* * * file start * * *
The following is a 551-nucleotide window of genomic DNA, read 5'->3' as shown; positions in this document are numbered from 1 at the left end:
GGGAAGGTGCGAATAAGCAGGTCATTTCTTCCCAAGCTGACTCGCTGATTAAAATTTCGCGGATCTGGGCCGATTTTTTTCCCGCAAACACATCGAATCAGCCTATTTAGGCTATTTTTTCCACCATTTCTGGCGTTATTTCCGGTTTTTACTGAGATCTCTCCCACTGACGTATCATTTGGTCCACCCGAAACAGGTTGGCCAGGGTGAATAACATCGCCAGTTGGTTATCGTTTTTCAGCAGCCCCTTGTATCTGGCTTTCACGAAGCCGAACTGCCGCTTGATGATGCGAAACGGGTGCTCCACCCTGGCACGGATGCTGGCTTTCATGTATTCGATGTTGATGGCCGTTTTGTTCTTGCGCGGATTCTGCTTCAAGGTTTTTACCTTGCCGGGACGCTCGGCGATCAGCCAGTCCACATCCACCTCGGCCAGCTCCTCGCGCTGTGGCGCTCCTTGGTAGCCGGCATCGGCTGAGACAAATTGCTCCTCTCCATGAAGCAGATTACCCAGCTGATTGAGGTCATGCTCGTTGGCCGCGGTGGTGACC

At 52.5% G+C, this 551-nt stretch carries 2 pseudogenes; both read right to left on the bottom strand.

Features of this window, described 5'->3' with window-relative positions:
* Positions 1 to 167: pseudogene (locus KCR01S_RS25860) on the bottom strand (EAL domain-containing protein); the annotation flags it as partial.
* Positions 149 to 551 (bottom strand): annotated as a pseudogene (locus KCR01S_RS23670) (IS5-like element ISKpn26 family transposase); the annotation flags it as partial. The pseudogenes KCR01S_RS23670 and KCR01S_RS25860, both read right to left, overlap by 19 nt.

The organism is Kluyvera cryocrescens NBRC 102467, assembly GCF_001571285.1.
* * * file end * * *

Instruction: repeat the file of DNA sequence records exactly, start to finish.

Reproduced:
The following is a 551-nucleotide window of genomic DNA, read 5'->3' as shown; positions in this document are numbered from 1 at the left end:
GGGAAGGTGCGAATAAGCAGGTCATTTCTTCCCAAGCTGACTCGCTGATTAAAATTTCGCGGATCTGGGCCGATTTTTTTCCCGCAAACACATCGAATCAGCCTATTTAGGCTATTTTTTCCACCATTTCTGGCGTTATTTCCGGTTTTTACTGAGATCTCTCCCACTGACGTATCATTTGGTCCACCCGAAACAGGTTGGCCAGGGTGAATAACATCGCCAGTTGGTTATCGTTTTTCAGCAGCCCCTTGTATCTGGCTTTCACGAAGCCGAACTGCCGCTTGATGATGCGAAACGGGTGCTCCACCCTGGCACGGATGCTGGCTTTCATGTATTCGATGTTGATGGCCGTTTTGTTCTTGCGCGGATTCTGCTTCAAGGTTTTTACCTTGCCGGGACGCTCGGCGATCAGCCAGTCCACATCCACCTCGGCCAGCTCCTCGCGCTGTGGCGCTCCTTGGTAGCCGGCATCGGCTGAGACAAATTGCTCCTCTCCATGAAGCAGATTACCCAGCTGATTGAGGTCATGCTCGTTGGCCGCGGTGGTGACC

At 52.5% G+C, this 551-nt stretch carries 2 pseudogenes; both read right to left on the bottom strand.

Features of this window, described 5'->3' with window-relative positions:
* Positions 1 to 167: pseudogene (locus KCR01S_RS25860) on the bottom strand (EAL domain-containing protein); the annotation flags it as partial.
* Positions 149 to 551 (bottom strand): annotated as a pseudogene (locus KCR01S_RS23670) (IS5-like element ISKpn26 family transposase); the annotation flags it as partial. The pseudogenes KCR01S_RS23670 and KCR01S_RS25860, both read right to left, overlap by 19 nt.

The organism is Kluyvera cryocrescens NBRC 102467, assembly GCF_001571285.1.